Earl: Right. Yeah yeah. All right. Clear out all the cameras and let's go ahead put the VR thing and get everyone out of the picture because like Mark says you can look up you can look down you look behind you in front of you and there's. And you know there's some camera guy hiding on a corner you can see their feet sticking out underneath the table as they try to get out of the shot.
Craig: So Mark, talk about that specific project. I think we had some. Well first of all was it was it different from your other projects. I mean we're kind of. What were you hoping to accomplish. And how was it different?
Mark: Yeah it's different I mean you know when you guys first told me about the The Good Road series this host base that I had to Philanthropology series.
Earl: It's easier to say over time
Mark: I hope so. But you know I was just amazed. It just sounded like a great project. And I also had a vision of what it could be in VR and how it could be different. I mean it is it is unique. I hadn't done the those type of interviews before and I wanted to see how that could be done. You know how you would approach it in this in this VR space because we don't have the same tools the same language as is 2D film. People are used to a certain way of seeing in every interview a wide shot over the shoulder some close ups you know and we just pretty much plop you down next to the people and you know I want to see how that would work. You know how to approach that how it would be a different experience. You know it's similar stories but it's a different treatment of it. And so it's a great opportunity to sort of explore building this new language that that nobody has you know has been has done. You know there's some documentary work going on but we're still at the early days of how to do this thing in VR. And we can't rely on the language of 2D.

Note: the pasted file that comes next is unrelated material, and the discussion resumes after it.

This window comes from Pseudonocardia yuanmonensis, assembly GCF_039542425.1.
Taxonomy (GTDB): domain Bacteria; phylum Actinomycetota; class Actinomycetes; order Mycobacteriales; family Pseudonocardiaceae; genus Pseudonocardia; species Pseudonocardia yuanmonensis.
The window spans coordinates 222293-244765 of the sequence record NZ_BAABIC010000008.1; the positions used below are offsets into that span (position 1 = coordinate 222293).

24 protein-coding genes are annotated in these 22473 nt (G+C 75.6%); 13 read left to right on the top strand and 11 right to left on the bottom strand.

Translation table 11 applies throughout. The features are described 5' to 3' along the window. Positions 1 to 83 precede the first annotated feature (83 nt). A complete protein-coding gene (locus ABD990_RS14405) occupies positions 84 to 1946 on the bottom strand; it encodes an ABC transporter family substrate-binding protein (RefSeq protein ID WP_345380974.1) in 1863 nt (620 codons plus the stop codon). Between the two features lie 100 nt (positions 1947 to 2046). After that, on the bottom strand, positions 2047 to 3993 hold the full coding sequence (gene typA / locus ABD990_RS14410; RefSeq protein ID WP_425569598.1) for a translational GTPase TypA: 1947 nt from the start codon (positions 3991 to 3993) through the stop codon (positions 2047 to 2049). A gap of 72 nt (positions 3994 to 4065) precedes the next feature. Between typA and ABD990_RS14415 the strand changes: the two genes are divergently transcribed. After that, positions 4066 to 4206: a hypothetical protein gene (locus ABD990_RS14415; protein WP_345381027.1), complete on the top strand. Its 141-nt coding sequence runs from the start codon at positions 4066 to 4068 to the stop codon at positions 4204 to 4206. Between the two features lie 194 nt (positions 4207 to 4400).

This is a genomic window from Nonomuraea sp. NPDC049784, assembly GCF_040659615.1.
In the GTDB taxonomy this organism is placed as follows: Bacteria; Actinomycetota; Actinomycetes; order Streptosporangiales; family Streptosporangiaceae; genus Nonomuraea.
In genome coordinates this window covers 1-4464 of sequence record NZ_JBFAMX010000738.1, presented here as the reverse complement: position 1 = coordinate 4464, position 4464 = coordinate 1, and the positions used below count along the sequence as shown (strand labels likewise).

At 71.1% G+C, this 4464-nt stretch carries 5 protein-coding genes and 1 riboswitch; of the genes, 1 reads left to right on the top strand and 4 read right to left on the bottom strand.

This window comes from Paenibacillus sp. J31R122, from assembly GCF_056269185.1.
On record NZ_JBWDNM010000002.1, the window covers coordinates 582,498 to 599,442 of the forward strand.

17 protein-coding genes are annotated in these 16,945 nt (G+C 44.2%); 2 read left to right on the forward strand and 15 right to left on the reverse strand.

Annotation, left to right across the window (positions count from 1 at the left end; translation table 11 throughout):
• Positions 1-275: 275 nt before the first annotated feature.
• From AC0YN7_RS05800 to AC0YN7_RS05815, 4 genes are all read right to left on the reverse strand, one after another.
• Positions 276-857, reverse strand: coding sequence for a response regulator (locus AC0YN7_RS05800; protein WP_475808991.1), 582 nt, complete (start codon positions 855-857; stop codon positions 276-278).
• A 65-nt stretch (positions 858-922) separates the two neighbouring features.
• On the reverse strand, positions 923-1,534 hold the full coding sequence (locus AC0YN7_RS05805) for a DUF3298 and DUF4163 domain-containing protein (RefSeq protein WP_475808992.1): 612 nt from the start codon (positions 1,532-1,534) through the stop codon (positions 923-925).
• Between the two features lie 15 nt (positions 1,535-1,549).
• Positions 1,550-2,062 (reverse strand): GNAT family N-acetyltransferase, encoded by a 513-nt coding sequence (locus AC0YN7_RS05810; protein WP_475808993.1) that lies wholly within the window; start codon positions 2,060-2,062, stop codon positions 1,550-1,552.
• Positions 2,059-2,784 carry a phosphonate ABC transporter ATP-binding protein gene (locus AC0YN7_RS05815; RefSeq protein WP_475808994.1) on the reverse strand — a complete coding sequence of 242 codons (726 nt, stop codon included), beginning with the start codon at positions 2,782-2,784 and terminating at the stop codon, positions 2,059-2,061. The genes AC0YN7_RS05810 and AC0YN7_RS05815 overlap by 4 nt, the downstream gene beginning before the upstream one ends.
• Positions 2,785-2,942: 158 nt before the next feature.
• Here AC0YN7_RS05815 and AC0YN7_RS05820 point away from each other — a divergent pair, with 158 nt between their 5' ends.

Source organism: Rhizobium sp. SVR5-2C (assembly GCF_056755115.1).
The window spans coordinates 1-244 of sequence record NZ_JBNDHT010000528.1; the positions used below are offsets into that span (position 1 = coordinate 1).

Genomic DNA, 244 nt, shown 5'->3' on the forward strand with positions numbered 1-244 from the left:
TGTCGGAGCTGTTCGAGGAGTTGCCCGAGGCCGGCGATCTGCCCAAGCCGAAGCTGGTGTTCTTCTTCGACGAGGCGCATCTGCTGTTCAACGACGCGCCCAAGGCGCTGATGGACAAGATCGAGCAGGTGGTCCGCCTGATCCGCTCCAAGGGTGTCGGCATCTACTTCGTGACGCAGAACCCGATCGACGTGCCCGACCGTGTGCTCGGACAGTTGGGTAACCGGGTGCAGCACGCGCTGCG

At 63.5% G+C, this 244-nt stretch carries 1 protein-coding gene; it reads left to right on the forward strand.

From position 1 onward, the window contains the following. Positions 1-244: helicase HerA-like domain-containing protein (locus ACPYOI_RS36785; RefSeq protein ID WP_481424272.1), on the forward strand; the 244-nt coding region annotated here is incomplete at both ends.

Craig: Well I mean as a as a filmmaker for me I had to wrap my whole brain around this idea of like you say not being able to direct the audience to a specific thing that they watch in that moment.
Earl: technically Mark you were explaining. I mean you use these audio cues sometimes to let you know that hey something's coming up behind you or look over to your right or left or whatever I mean there's different ways that you have to you know tap the viewer on the shoulder and say hey you know here's something going on over here.
Mark: Yeah and that's interesting I can do that in my sort of more 2D scripted things when I'm doing a civil war piece of a you know a Civil War hospital or something like that. You know I it's finely directed but doing documentary it's a little bit of craziness that you really don't have that opportunity to fine tune “screen direction” and stuff and so you have to let things breathe a little bit more you know. But also I mean one of the powers of it I remember being over in a village in Myanmar and you know you can finely direct people in 2D to look at this and look at that. But we're sort of setting you down and in the viewer can decide you know hey I want to explore this space. So before you actually get to the action you let them look around a little bit and they can look over and see somebody you know dipping buckets into water and sort of taken the whole space before you know they get to the actual action.